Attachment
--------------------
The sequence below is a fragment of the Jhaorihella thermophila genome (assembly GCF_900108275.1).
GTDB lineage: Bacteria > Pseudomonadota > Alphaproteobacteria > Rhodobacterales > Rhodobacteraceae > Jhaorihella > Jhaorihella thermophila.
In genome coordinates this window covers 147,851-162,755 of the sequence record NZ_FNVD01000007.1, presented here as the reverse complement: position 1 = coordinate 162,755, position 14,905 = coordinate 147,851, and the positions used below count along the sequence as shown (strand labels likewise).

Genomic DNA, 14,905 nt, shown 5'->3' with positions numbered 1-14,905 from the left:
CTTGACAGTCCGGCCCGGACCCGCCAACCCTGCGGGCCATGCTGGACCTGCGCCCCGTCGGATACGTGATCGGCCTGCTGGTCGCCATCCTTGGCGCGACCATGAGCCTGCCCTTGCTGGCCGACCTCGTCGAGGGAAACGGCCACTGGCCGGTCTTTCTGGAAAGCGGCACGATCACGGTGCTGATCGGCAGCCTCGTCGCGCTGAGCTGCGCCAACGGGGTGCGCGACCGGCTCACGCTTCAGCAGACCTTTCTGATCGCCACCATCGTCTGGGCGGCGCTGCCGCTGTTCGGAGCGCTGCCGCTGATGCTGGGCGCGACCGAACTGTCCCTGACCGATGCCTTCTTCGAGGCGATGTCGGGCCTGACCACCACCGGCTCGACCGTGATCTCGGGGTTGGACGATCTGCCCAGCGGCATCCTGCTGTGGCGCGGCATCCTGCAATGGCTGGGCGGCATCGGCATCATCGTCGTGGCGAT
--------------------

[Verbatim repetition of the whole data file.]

The sequence below is a fragment of the Jhaorihella thermophila genome (assembly GCF_900108275.1).
GTDB lineage: Bacteria > Pseudomonadota > Alphaproteobacteria > Rhodobacterales > Rhodobacteraceae > Jhaorihella > Jhaorihella thermophila.
In genome coordinates this window covers 147,851-162,755 of the sequence record NZ_FNVD01000007.1, presented here as the reverse complement: position 1 = coordinate 162,755, position 14,905 = coordinate 147,851, and the positions used below count along the sequence as shown (strand labels likewise).

Genomic DNA, 14,905 nt, shown 5'->3' with positions numbered 1-14,905 from the left:
CTTGACAGTCCGGCCCGGACCCGCCAACCCTGCGGGCCATGCTGGACCTGCGCCCCGTCGGATACGTGATCGGCCTGCTGGTCGCCATCCTTGGCGCGACCATGAGCCTGCCCTTGCTGGCCGACCTCGTCGAGGGAAACGGCCACTGGCCGGTCTTTCTGGAAAGCGGCACGATCACGGTGCTGATCGGCAGCCTCGTCGCGCTGAGCTGCGCCAACGGGGTGCGCGACCGGCTCACGCTTCAGCAGACCTTTCTGATCGCCACCATCGTCTGGGCGGCGCTGCCGCTGTTCGGAGCGCTGCCGCTGATGCTGGGCGCGACCGAACTGTCCCTGACCGATGCCTTCTTCGAGGCGATGTCGGGCCTGACCACCACCGGCTCGACCGTGATCTCGGGGTTGGACGATCTGCCCAGCGGCATCCTGCTGTGGCGCGGCATCCTGCAATGGCTGGGCGGCATCGGCATCATCGTCGTGGCGAT